India’s objections to the One Belt One Road (OBOR) initiative have not been only about the China Pakistan Economic Corridor (CPEC) passing through Pakistan-occupied Kashmir (PoK), but also about the economic viability of the project. A statement by the Ministry of External Affairs (MEA) last week had said the OBOR would create “unsustainable debt burden for communities”. However, Sebastian Vergara, Economic Affairs Officer at the United Nations’ Department of Social and Economic Affairs (DESA), says the project would benefit Asia, in an interview with National Herald.
Do you think China’s OBOR initiative would stimulate economic growth in the region?
The One Belt One Road (OBOR) initiative is a positive development for Asia, which will lend a renewed momentum to the region’s economic growth. The project will go a long way in unlocking investment opportunities in the region and spur region’s economies. It will help stimulate Foreign Direct Investments (FDIs) and bilateral trade in the participating countries. But countries would need to reduce bureaucratic procedures and adopt common standards in order to materialise these potential benefits.
Does it serve India’s economic interests well to be part of the OBOR initiative?
We are aware of India’s territorial concerns regarding an OBOR project passing through the disputed Kashmir region. We think it won’t be appropriate for us to comment on India’s involvement in the OBOR, since it is a sovereign decision.
How do you view the phenomenon of ‘jobless growth’ in India?
The economic situation in India is largely positive. Sound macro-economic policies by India have made it the fastest growing major economy of the world. As far as jobless growth goes, we are seeing similar problems in other countries too, so India is no exception. Technology is one of the primary reasons behind countries not being able to create enough jobs.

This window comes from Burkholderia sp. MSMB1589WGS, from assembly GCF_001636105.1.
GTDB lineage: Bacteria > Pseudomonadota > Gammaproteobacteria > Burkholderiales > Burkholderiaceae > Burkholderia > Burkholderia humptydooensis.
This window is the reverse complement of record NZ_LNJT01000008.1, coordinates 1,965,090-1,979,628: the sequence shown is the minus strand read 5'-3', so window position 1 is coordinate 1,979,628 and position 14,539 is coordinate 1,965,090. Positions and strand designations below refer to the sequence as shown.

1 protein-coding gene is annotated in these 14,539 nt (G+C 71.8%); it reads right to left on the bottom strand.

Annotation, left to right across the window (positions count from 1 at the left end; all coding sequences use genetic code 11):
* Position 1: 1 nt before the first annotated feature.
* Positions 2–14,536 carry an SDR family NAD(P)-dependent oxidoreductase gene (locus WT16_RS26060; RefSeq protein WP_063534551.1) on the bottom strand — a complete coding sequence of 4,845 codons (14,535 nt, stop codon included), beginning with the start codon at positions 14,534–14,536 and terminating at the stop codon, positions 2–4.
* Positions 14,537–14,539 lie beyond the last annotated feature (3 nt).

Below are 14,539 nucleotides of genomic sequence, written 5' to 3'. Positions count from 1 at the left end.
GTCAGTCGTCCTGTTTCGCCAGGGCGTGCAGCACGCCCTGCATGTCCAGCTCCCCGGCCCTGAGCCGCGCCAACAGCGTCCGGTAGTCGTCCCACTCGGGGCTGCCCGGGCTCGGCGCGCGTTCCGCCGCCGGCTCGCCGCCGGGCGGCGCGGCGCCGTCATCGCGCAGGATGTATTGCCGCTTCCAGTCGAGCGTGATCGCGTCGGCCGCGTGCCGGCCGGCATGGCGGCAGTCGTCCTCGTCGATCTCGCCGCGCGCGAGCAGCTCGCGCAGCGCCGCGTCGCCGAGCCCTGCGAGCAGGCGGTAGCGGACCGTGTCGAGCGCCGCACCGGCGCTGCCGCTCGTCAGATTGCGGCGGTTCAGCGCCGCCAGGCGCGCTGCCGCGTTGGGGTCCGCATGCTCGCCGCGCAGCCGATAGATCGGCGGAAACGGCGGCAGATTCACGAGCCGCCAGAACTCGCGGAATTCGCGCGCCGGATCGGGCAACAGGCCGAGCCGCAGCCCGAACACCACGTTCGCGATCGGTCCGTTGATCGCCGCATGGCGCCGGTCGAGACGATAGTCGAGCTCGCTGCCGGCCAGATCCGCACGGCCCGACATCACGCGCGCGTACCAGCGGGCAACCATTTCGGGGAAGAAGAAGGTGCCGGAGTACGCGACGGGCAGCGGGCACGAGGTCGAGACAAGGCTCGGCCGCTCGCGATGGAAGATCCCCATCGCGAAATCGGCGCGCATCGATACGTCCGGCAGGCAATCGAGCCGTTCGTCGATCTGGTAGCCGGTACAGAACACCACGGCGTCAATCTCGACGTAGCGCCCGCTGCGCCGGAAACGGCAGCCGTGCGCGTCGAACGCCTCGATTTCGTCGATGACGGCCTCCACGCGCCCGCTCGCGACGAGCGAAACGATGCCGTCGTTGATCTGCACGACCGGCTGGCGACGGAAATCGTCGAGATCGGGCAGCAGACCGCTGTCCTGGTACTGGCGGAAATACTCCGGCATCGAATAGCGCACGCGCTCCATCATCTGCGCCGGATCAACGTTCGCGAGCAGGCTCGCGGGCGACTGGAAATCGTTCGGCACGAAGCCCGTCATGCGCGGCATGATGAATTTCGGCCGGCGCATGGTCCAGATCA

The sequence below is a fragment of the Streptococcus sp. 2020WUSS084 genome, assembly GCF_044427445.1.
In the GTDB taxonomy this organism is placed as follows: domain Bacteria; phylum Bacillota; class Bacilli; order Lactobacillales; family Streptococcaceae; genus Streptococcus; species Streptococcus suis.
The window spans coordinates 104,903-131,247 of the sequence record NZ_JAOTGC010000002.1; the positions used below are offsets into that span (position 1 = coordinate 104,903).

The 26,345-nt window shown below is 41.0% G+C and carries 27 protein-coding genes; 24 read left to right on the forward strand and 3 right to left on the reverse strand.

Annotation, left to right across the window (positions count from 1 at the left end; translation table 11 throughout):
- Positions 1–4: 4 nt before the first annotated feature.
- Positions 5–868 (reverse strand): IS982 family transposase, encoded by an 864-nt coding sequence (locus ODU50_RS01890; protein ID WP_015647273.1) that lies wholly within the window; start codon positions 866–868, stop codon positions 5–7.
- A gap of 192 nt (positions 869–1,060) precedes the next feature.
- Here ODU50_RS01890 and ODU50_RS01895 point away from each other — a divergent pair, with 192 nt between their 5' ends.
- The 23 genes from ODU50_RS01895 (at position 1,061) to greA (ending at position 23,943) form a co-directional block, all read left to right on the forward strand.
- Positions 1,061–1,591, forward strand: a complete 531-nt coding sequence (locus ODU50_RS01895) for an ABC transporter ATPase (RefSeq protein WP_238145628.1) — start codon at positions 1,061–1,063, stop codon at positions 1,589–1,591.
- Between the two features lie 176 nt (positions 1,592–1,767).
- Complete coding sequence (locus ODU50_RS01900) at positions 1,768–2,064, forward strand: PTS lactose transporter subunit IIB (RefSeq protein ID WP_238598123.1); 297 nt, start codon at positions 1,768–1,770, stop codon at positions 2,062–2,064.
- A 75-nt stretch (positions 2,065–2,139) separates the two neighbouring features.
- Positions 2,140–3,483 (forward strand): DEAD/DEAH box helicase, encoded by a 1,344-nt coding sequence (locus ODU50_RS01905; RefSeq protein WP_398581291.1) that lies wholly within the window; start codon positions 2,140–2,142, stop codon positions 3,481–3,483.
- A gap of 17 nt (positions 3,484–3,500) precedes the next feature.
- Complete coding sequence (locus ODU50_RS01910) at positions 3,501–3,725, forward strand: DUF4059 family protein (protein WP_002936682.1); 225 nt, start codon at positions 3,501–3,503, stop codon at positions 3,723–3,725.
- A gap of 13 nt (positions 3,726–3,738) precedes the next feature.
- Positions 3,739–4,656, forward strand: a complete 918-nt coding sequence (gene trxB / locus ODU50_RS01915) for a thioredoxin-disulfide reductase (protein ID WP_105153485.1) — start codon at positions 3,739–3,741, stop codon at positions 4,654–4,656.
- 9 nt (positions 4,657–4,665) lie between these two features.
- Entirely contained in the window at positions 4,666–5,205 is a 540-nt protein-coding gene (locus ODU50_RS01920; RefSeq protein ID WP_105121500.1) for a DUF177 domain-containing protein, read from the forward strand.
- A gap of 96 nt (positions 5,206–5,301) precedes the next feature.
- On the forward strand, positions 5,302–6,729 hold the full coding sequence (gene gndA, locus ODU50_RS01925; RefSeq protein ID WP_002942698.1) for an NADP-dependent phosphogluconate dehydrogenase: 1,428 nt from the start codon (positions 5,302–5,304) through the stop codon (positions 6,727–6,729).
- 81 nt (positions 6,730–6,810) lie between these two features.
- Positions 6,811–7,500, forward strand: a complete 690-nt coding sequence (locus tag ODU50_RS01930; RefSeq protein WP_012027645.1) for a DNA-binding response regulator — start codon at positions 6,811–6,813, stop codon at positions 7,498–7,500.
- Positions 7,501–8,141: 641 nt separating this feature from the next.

Obviously, the problem in India is more challenging than other countries due to its large youth population who are entering the workforce every year. To break this cycle of jobless growth, India needs to continue pursuing its business structural reforms that it has been undertaking over the years. The government needs to develop sound labour market policies, and emphasise on training and education of workers. Education is crucial to break the cycle of jobless growth.
In a recent paper, you stated that productivity growth was directly linked to international trade. What’s holding back productivity growth in India?
While the economic outlook in India remains largely favourable, there is still scope for improvement. For instance, India needs to attract more private investment, which can be triggered by increased public investment in large-scale projects. And like jobless growth, the lack of productivity growth has not been limited to India. Several factors such as subdued global demand, uncertainty in global economy and lack in private investment have contributed to this.
However, achieving productivity growth must be a government policy priority if India wants to continue to grow above 7%. India must encourage public private partnership (PPP) projects in key sectors, especially infrastructure. Business structural reforms should be vigorously pursued. The health of the public banking sector is a big worry for India, and the government needs to tackle the level of debt with sound policies.
India really has the potential to grow at over 7% for the next 20 years if it can meet these challenges.